US Secretary of State Antony Blinken arrived in Beijing on Sunday for the highest-level visit by a US diplomat in nearly five years in a bid to ease bilateral tensions.
While no one expects major progress as there are so many areas of friction, the idea remains to initiate a diplomatic thaw and maintain a dialogue to “responsibly manage the Sino-American relationship”, according to the department. of state.
Because time is running out. Next year will be an election deadline in both the United States and Taiwan, which China considers one of its provinces that it must reunite, by force if necessary.
And a trifle can turn things around: thus, the visit of the head of the American diplomacy was initially planned for February, in the wake of the meeting, last November, between the American president, Joe Biden, and his Chinese counterpart, Xi Jinping, on the sidelines of a G20 summit in Indonesia.
But it was canceled at the last minute. In question: the overflight of American territory by a Chinese balloon, accused by Washington of being a “spy” aircraft, while Beijing assured that it was a meteorological machine having deviated from its trajectory.
“Challenge of the Century”
Speaking in Washington before his departure, Antony Blinken wanted to be moderately optimistic.
This two-day trip should “open direct lines of communication so that our two countries can manage our relationship responsibly, including by addressing certain challenges and misperceptions and to avoid miscalculations”, he said. -he declares.
“Intense competition requires continued diplomacy to ensure it does not turn confrontational or conflict,” he added, as “the world expects the United States and China cooperate”.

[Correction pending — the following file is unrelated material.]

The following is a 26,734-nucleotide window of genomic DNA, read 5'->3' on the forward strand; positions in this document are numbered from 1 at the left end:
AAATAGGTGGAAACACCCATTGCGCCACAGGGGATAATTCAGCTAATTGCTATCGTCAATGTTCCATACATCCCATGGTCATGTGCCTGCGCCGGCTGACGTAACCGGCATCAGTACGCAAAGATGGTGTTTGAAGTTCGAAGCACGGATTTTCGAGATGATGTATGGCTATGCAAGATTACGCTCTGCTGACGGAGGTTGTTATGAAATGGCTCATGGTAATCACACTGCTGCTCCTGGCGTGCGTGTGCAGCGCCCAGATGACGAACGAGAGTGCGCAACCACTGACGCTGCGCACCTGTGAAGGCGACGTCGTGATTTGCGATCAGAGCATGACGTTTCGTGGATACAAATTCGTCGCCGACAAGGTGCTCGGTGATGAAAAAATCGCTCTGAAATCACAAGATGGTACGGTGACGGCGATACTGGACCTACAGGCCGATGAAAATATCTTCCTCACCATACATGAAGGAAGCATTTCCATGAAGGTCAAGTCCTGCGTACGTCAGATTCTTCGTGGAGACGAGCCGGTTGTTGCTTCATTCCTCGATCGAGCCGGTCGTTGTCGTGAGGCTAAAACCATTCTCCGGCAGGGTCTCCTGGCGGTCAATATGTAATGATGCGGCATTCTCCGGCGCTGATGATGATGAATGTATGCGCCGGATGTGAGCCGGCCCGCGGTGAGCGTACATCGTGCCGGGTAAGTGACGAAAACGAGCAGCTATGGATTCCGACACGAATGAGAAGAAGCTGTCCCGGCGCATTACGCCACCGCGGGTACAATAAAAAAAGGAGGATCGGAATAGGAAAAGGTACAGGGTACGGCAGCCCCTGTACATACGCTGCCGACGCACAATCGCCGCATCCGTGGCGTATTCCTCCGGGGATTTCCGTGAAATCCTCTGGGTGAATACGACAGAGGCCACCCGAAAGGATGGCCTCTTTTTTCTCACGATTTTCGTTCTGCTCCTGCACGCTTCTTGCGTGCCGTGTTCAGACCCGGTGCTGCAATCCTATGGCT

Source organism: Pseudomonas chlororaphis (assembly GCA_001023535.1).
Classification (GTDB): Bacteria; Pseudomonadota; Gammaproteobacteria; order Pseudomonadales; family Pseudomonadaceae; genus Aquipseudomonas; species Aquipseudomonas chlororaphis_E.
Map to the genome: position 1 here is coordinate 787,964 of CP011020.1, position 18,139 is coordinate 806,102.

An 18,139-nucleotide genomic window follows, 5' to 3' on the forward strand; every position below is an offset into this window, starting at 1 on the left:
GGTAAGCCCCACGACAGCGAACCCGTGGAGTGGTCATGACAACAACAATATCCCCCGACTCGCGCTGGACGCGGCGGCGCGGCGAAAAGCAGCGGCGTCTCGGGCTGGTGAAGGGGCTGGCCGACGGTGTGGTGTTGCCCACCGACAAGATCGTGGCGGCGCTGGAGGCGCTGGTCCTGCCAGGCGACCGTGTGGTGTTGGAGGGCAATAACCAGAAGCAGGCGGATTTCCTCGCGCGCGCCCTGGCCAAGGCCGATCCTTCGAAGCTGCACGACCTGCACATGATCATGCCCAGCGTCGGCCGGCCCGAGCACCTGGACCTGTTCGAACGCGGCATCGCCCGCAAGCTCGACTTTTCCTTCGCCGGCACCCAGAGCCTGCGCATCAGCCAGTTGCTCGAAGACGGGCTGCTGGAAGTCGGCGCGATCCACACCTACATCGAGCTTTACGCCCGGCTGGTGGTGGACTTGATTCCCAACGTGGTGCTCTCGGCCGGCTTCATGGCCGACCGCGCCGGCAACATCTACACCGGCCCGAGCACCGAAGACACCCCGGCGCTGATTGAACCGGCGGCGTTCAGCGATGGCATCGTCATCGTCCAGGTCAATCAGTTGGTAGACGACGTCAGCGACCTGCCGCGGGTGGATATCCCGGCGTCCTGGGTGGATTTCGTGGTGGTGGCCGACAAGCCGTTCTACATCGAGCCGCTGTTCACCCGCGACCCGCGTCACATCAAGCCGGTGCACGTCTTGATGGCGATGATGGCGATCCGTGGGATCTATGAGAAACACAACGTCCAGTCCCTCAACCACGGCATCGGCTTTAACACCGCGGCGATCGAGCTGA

Mr Blinken was speaking at a press conference alongside his Singaporean counterpart, Vivian Balakrishnan.
The latter described the Sino-American relationship as the “challenge of the century”: “the rest of the world will be watching you. We hope, and I think, that you will be able to manage your differences.
Main point of friction between the two powers: Taiwan. Beijing carried out historic military maneuvers there in August, in retaliation for the visit to the island of Nancy Pelosi, then leader of the House of Representatives, as part of an Asian tour.
Ahead of Blinken’s visit, a Chinese Foreign Ministry spokesman, Wang Wenbin, said the United States should “respect China’s core concerns” and work with Beijing.
“The United States must abandon the illusion of dealing with China ‘from a position of strength’. China and the United States should develop relations based on mutual respect and equality, respecting their differences,” he said.
“Start a dialogue”
Mr. Blinken’s visit is the first by a US Secretary of State to China since the October 2018 trip of his predecessor, Mike Pompeo, who was then the mastermind of the strategy of confrontation with Beijing in recent years. years of Donald Trump’s presidency.
The Biden administration has since maintained this hard line, going even further in some areas, including through the imposition of export controls to limit Beijing’s purchase and manufacture of high-end chips “used in applications military”.
But she wants to cooperate with China on key issues such as the climate. Mr. Blinken’s visit also comes as part of China is experiencing a heat wave, with a new temperature record for mid-June crossed Friday in Beijing, at 39.4°C.
For Danny Russel, a former senior US State Department official, each side has a stake in this visit: China hopes to avoid new US restrictions on technology and any new support for Taiwan. The United States, on the other hand, wishes to prevent any incident likely to lead to a military confrontation.
“Mr. Blinken’s brief visit will not solve any of the big problems in the US-China relationship, or even necessarily the small problems. Nor will it prevent the two parties from pursuing their competitive agendas,” said Mr. Russel, now vice president of the Asia Society Policy Institute in New York.
“But his visit may well rekindle a much-needed face-to-face dialogue and send a signal that the two countries are moving from angry rhetoric at the media to more sober talks. behind closed doors “.